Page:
So to answer your question:

So why keep mining on top of the previous block?

Because the new one may be invalid. It's unlikely to happen intentionally due to the costs of mining an invalid block, but it can happen as a result of software or manual bugs. Furthermore, we should not build infrastructure that relies on this not happening - as doing so might over time make such attacks cheaper.

How long does this process typically take? What does it depend on?

In your process you're only counting block validation. But the whole process consists of everything between (A) the creation of a valid block on the network and (B) hashers switching to building a block on top of it. This includes:

  • The previous block creator getting the block out to the network. There may be unintentional delays here, or even intentional delays (like a Selfish Mining attack).
  • The blocks needs to propagate across the network. Normal bitcoind nodes only propagate after full validation, and require bursts of high bandwidth to transfer all blocks. More recent technology like Compact Blocks (BIP152) and FIBRE avoid full resubmission or even waiting until validation completed.

  • The blocks need to be validated.

  • A new set of valid transactions on top has to be created.

Validation depends on many factors:

  • Software version. There are constantly improvements to validation speed.
  • UTXO cache size. The larger the cache, the less database access is needed to retrieve information about the outputs being spent. As a result, just fetching of inputs can take from a few milliseconds to a few seconds.
  • Signature cache size and CPU speed. The larger the cache, the more signature validations can be avoided. These validations - depending on the software version and hardware van vary from 0.01ms to 0.6ms per signature (45ms to 2.7s for a block).
  • Correlation between the memory pool and the new block. If a block contains transactions that a node hasn't seen before, its inputs and signatures are less likely to be cached before.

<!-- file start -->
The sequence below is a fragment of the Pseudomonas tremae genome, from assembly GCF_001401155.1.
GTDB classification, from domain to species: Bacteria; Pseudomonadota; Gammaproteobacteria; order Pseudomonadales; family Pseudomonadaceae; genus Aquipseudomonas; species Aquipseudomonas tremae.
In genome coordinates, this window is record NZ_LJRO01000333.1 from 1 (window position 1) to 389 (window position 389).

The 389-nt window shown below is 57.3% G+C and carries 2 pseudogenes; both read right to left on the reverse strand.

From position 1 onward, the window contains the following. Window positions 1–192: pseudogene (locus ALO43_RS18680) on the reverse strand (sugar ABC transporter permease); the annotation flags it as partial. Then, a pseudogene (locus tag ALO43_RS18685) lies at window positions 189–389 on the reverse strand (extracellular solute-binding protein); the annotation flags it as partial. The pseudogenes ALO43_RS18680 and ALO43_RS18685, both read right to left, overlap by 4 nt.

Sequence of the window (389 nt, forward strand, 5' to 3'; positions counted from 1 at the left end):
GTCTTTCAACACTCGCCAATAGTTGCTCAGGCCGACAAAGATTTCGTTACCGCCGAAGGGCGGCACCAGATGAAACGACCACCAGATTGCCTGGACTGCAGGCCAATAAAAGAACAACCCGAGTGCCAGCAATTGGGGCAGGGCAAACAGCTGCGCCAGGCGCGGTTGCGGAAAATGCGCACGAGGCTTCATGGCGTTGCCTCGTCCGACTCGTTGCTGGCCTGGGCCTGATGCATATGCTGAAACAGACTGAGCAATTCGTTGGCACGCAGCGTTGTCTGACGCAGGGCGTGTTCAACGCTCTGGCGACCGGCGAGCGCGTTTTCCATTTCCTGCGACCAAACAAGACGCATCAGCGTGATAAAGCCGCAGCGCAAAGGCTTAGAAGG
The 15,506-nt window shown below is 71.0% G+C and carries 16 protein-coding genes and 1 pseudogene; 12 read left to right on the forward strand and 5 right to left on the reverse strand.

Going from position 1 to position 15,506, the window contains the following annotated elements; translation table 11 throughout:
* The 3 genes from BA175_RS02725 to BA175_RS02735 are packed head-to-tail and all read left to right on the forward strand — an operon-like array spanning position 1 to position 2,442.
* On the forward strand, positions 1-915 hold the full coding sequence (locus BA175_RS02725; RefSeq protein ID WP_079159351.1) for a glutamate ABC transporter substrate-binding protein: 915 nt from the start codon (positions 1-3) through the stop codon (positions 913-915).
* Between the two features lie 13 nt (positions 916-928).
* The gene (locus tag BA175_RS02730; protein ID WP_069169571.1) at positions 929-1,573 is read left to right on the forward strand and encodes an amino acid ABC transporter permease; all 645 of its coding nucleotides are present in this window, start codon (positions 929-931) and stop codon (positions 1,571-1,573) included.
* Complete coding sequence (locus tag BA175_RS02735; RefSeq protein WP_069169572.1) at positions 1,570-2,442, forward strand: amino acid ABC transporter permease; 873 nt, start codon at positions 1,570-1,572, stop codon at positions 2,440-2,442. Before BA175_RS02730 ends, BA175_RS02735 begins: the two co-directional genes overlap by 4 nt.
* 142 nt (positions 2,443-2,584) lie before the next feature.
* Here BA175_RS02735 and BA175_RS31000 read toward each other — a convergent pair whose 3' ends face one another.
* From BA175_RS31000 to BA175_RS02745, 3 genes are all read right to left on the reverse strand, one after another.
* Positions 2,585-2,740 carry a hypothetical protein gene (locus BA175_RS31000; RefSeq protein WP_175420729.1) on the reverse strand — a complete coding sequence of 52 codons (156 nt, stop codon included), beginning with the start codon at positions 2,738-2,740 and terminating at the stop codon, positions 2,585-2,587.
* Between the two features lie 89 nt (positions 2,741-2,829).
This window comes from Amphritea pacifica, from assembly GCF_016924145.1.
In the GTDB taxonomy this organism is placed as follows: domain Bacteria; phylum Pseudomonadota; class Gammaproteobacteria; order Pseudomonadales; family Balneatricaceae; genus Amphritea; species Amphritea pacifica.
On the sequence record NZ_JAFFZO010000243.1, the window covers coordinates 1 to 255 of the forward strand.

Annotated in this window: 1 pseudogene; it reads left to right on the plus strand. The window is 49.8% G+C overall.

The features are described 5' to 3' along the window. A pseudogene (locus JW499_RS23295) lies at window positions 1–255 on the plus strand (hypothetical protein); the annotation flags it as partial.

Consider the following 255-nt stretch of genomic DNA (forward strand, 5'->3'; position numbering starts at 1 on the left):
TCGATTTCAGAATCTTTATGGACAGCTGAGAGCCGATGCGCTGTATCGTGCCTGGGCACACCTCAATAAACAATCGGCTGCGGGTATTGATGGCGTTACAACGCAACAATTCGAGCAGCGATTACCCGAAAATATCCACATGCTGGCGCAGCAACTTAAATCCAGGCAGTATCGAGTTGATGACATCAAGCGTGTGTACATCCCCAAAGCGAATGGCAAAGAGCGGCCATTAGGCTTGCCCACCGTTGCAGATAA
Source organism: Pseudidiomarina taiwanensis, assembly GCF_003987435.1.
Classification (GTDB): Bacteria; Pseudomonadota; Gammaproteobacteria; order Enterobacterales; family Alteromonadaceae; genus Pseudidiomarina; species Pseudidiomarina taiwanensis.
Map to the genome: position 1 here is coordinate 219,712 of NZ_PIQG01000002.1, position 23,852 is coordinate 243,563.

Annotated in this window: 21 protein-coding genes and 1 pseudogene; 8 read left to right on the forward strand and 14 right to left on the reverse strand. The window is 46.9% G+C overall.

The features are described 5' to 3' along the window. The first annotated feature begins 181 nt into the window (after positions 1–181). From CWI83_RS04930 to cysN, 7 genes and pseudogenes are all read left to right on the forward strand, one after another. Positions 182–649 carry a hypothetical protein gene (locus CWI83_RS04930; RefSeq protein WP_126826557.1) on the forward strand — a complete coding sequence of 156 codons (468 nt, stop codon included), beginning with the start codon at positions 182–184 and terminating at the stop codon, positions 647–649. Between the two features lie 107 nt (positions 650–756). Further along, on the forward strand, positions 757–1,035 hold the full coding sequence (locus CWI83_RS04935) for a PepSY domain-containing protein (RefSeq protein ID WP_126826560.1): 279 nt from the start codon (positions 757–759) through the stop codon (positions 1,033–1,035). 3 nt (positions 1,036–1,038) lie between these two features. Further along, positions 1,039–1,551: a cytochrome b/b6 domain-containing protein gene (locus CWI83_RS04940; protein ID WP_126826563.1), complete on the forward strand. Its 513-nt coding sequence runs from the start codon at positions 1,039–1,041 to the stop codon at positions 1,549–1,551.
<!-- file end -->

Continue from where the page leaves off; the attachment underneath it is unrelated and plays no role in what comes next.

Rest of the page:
• Bandwidth. Prior to Bitcoin Core 0.13, blocks were always submitted in full between peers, which can cause big spikes at the time a new block is announced.
  • Network latency. In more isolated parts of the world, even with good bandwidth, the time it takes for a network packet to reach the outside world can be significant. Depending on the protocol, 1 to 3 roundtrips are needed to send a block. If the latency between two peers is 200ms, that can already mean 1.2s wasted on going back and forth.
  • Number of connections. If a node has many connections, it will try to broadcast a new block simultaneously to all, causing a spike of work of network activity. This can be too much for the CPU or network hardware or bandwidth to handle, causing slow downs when many connections exists.

The time to construct a new block mostly depends on software version. In older versions it was up to a few seconds, but lately is has been reduced to tens of milliseconds.

Is it done on specialized mining hardware or on a general-purpose CPU?

As far as I know, no custom hardware exists for block validation or block construction.

Is it correct that the time block validation takes is linear to the block's + witness's size should segwit activate?

Mostly. There exists an inefficiency in the currently signature hashing algorithm that can be O(n^2) in the size of transactions. This can result in single transactions that take minutes to just compute the signature hash. This is fixed in BIP144, which is always used inside SegWit transaction inputs, making it O(n) at worst (less than 10ms for a block in the worst case on common hardware).